With renewal of paint finishes on older homes at the Point becoming an issue, the HPRS committee is grappling with how to devise sensible rules to cover painting.
You are welcome to repaint your house the same as it was when constructed.
But we’re debating not only colour issues but the choice of whether stains or paints can be used, particularly on cedar.
Stains tend not to last longer than a few years on cedar planking and some householders would rather renew stained areas with longer-lasting paint finishes. Understandably, given the cost of scaffolding, they would rather not have to do the job too often. But a stain and a paint – even if carrying the same colour name – can look different on side-by-side walls.
Colours generally form part of the resource consent for a new home and, at Hobsonville Point, it is the careful choice of aligned colour schemes across whole areas that contributes to design harmony. So if you want to change your external colour scheme, then you need to get approval.
We are aware the current published rules are vague and so there’s some confusion out there. As we debate this matter, we are thinking about how to approach the look of rows of townhouses as opposed to stand-alone homes. We’re pondering how many of these questions should actually be decided by committees, and how many would best be worked through by neighbouring homeowners working together. And how, overall, to best protect the design cohesion of the whole area while not imposing undue restrictions.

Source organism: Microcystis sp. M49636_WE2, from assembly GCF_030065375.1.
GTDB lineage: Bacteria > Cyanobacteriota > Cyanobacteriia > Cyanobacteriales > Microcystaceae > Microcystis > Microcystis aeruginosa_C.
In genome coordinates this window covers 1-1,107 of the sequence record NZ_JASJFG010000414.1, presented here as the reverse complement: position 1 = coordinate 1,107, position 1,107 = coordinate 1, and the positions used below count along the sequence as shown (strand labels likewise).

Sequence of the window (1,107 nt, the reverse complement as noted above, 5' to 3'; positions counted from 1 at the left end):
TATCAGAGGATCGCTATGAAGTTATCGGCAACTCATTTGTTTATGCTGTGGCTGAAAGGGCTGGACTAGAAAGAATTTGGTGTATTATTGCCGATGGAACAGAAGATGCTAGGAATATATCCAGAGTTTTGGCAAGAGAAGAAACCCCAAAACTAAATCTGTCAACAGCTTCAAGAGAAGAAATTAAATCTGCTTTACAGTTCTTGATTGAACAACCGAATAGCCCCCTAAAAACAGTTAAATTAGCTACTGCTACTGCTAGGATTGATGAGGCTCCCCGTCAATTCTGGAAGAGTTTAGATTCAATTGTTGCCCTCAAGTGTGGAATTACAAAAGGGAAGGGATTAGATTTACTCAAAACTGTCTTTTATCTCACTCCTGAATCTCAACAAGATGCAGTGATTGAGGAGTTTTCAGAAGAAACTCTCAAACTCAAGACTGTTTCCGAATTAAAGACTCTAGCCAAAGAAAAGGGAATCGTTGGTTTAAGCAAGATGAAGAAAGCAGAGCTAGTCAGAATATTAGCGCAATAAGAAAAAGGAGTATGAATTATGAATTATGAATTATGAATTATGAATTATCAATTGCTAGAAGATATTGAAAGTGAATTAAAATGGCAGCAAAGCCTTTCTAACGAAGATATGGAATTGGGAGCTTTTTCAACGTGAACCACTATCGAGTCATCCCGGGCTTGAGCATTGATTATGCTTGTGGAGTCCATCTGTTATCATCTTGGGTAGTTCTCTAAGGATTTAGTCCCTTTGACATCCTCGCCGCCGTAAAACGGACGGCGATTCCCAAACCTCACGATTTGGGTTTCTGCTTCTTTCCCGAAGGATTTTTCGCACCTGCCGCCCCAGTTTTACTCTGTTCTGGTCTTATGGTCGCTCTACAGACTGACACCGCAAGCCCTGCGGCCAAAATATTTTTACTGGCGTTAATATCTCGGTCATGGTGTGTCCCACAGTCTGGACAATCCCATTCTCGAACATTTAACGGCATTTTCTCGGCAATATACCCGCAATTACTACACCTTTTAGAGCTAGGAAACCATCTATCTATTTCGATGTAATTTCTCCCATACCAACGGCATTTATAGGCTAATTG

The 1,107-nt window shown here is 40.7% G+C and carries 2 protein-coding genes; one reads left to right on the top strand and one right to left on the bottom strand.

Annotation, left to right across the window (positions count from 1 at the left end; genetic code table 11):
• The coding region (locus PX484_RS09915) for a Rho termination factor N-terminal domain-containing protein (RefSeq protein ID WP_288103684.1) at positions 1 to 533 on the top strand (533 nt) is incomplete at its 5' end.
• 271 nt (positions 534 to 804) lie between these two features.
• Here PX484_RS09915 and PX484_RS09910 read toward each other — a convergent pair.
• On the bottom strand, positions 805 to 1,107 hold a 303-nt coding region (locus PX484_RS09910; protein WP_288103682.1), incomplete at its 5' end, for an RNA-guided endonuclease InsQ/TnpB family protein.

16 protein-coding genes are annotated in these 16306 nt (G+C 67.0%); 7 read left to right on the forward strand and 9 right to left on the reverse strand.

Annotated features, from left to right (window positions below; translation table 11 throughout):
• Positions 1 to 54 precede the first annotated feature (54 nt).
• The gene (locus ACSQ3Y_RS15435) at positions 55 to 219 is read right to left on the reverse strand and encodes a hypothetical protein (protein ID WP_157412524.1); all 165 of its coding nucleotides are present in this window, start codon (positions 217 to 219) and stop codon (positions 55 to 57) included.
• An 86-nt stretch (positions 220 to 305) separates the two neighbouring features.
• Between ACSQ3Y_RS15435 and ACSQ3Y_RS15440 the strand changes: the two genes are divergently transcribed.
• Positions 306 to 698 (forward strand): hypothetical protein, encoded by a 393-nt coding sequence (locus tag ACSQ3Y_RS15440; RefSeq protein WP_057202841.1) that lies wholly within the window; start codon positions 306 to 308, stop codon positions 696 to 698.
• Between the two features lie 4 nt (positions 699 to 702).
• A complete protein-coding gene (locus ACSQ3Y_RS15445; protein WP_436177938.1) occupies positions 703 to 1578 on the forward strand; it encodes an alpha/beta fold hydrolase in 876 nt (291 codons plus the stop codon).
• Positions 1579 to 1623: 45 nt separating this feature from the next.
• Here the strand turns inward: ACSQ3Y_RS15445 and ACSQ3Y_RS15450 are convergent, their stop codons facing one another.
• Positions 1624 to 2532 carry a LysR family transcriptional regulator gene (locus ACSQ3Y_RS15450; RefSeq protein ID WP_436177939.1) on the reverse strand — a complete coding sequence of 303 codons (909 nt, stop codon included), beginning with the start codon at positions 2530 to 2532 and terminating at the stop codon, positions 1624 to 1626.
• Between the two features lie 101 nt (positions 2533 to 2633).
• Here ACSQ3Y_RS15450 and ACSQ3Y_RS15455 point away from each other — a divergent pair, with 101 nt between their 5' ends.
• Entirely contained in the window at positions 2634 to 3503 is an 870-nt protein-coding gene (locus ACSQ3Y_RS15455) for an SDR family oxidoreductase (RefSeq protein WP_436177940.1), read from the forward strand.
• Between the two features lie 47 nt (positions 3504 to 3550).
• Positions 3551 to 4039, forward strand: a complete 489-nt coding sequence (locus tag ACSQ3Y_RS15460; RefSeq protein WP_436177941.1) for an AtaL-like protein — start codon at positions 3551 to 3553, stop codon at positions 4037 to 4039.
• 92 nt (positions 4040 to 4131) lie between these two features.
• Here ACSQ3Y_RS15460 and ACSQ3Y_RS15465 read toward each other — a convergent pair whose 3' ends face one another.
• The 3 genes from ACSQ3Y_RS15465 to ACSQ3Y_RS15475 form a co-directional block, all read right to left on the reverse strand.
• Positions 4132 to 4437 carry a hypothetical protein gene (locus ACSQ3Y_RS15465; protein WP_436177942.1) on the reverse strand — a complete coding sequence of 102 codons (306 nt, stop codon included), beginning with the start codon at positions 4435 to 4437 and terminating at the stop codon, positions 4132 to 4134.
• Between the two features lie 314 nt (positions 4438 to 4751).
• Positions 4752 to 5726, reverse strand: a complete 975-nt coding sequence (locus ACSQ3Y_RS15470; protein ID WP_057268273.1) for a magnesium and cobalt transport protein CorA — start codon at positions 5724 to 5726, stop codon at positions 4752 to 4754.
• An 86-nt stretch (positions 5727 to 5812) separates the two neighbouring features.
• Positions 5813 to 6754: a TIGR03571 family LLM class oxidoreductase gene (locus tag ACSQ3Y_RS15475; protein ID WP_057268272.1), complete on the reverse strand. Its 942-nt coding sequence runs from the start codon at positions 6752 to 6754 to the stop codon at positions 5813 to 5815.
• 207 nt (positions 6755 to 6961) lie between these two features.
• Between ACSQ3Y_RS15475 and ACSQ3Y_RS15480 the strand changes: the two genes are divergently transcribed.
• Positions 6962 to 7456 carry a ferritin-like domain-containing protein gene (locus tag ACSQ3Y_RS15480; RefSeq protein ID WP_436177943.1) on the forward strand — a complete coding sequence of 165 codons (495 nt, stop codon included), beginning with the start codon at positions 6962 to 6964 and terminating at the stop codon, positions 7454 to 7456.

We’re calling in paint and maintenance experts to help us devise a good plan. Meanwhile, these points may help:
1. If you plan to repaint your house in its original colours and finishes, then go right ahead.
2. If you want to paint your house a significantly different colour – say turquoise blue – in a street of otherwise brown homes, then you would need resource consent. In our view this would likely be declined by Council, and your idea would not meet with HPRS approval either.
3. If a paint finish you desire is only slightly different from adjoining homes, then you need to approach HPRS with details of your proposal – the committee will consider applications on a case-by-case basis. Remember, even a subtle change of shade on one wall can stand out markedly alongside neighbouring walls, and so we need to give each application careful consideration. You would need to send details of your proposed paint scheme to firstname.lastname@example.org and may be asked to supply colour samples.
Your committee knows that it recently signalled that better guidelines would soon be devised, but the more we look at the issue, the more points arise.
This is an interim message to give you some guidance while the committee works with HLC and other relevant design experts to come up with rules that are clear and fair for the long term. Be assured we’re working on it!